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Now the know-nothings are chasing citizens out of Arizona

My wife — a pediatrician in rural Arizona — is about to lose a valued employee because of the state’s new and brutal immigration law. The employee isn’t Hispanic, but a close member of her family is. With nativist sentiment festering in the state and people with brown skin increasingly being harassed by law enforcement (even legal residents), it’s becoming increasingly attractive for people who fear they’ll be targeted by the police to head for the exits with their loved ones. That means fewer workers and customers for those who stay behind.

The bulk of the enforcement activity is in the Phoenix area where Maricopa County’s own Sheriff Joe Arpaio combats his legal problems by playing to the know-nothing yahoos eager to pledge him their votes so long as the police state he’s building targets dusky furriners. Even before the new law — often referred to as “SB 1070” in shorthand — was signed by Governor Jan Brewer, my wife had Hispanic patients afraid to go to Phoenix to see medical specialists. That’s a problem because our area is too sparsely settled to support highly specialized physicians, and the situation is only a little better in Flagstaff and Prescott. That means a trip to or through anti-immigrant Maricopa County to see specialists in Phoenix and Tucson. Some families swallow their fear; others get lesser care for their children.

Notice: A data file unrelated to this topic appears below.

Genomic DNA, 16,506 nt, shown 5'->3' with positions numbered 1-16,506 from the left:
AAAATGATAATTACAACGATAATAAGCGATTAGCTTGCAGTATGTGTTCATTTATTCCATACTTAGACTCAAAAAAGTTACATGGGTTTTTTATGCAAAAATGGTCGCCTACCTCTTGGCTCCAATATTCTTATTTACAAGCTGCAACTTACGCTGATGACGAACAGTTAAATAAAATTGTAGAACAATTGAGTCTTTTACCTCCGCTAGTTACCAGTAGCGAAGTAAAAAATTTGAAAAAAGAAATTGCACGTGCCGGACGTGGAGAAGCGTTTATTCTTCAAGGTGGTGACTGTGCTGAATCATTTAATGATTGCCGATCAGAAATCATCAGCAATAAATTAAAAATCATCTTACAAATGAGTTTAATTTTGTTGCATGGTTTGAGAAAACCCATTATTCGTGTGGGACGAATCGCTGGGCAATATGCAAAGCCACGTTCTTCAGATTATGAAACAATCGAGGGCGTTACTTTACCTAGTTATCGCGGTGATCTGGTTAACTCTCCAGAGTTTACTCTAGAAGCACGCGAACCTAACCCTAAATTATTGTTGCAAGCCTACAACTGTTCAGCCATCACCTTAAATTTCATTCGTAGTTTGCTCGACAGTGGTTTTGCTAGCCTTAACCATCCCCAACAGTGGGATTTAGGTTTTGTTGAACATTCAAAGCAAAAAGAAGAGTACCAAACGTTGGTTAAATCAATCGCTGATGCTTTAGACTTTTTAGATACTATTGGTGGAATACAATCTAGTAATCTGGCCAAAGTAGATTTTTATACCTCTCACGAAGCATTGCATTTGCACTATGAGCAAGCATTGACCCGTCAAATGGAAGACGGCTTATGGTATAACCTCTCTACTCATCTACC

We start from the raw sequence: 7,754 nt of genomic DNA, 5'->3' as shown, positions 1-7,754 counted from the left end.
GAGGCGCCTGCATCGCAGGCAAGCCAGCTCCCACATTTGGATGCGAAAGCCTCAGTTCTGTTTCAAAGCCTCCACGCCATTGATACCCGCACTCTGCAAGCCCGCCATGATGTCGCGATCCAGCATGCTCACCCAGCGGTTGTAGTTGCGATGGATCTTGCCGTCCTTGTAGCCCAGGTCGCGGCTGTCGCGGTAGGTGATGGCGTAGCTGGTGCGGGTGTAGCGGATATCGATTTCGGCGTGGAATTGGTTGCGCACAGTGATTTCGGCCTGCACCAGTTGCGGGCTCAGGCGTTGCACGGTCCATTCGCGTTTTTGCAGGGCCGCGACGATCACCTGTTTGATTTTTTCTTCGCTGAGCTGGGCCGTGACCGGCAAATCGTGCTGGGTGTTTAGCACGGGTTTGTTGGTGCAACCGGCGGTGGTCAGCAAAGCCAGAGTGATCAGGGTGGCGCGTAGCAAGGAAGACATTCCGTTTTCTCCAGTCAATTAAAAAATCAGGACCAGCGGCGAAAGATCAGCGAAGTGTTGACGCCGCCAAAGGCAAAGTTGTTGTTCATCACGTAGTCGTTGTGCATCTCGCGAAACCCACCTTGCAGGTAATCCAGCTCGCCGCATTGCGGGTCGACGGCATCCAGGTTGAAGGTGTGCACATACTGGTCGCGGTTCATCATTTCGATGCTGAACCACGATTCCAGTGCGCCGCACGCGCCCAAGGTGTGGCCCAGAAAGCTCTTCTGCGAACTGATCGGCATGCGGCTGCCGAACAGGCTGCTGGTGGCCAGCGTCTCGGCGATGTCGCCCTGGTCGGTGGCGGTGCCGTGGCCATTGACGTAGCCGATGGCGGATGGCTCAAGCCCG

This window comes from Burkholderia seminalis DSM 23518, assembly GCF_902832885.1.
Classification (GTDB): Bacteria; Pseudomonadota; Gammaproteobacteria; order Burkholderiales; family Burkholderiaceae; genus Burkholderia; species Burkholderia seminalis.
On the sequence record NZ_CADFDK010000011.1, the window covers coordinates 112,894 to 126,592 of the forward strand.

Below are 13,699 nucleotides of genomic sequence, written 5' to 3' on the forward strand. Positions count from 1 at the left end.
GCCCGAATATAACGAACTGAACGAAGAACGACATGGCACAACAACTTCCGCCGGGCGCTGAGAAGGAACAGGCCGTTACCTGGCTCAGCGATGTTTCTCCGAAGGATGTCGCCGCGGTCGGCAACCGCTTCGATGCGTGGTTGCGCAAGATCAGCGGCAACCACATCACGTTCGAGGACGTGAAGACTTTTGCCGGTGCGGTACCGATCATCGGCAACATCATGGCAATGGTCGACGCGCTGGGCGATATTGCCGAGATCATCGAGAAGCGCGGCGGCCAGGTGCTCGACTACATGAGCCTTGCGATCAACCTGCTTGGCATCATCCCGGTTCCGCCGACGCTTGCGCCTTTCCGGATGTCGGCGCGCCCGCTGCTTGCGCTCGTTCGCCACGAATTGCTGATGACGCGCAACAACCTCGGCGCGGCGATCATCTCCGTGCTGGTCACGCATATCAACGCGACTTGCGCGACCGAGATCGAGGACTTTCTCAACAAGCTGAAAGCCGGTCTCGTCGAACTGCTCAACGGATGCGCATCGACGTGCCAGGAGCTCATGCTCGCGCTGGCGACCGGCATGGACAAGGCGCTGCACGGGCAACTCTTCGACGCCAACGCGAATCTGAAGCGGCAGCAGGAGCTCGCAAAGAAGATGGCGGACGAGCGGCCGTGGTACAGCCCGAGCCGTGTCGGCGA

But immigrants are also being hassled beneath the radar elsewhere, in smaller communities like Sedona and Prescott, where much of the hard labor is done by Mexican illegals who are welcome in good times but vulnerable to police action when public sentiment turns nasty — like now. Largely unreported by the news, the small-scale efforts of the past in these towns have turned into larger sweeps with more, and more-serious, agents.

For good reason, many of my wife’s Hispanic patients, and at least one employee, now plan to leave the state. At least 100,000 have fled already. And because many people are more willing than the average Arizona voter to cross ethnic and linguistic lines, they’re taking with them perfectly legal, English-speaking relations who don’t want to be separated from loved ones.And all of those people are taking with them their skills, their demand for goods and services and their money.

My wife can probably replace one worker, but with her patients leaving too, that may not be necessary. That doesn’t bode well for the future.

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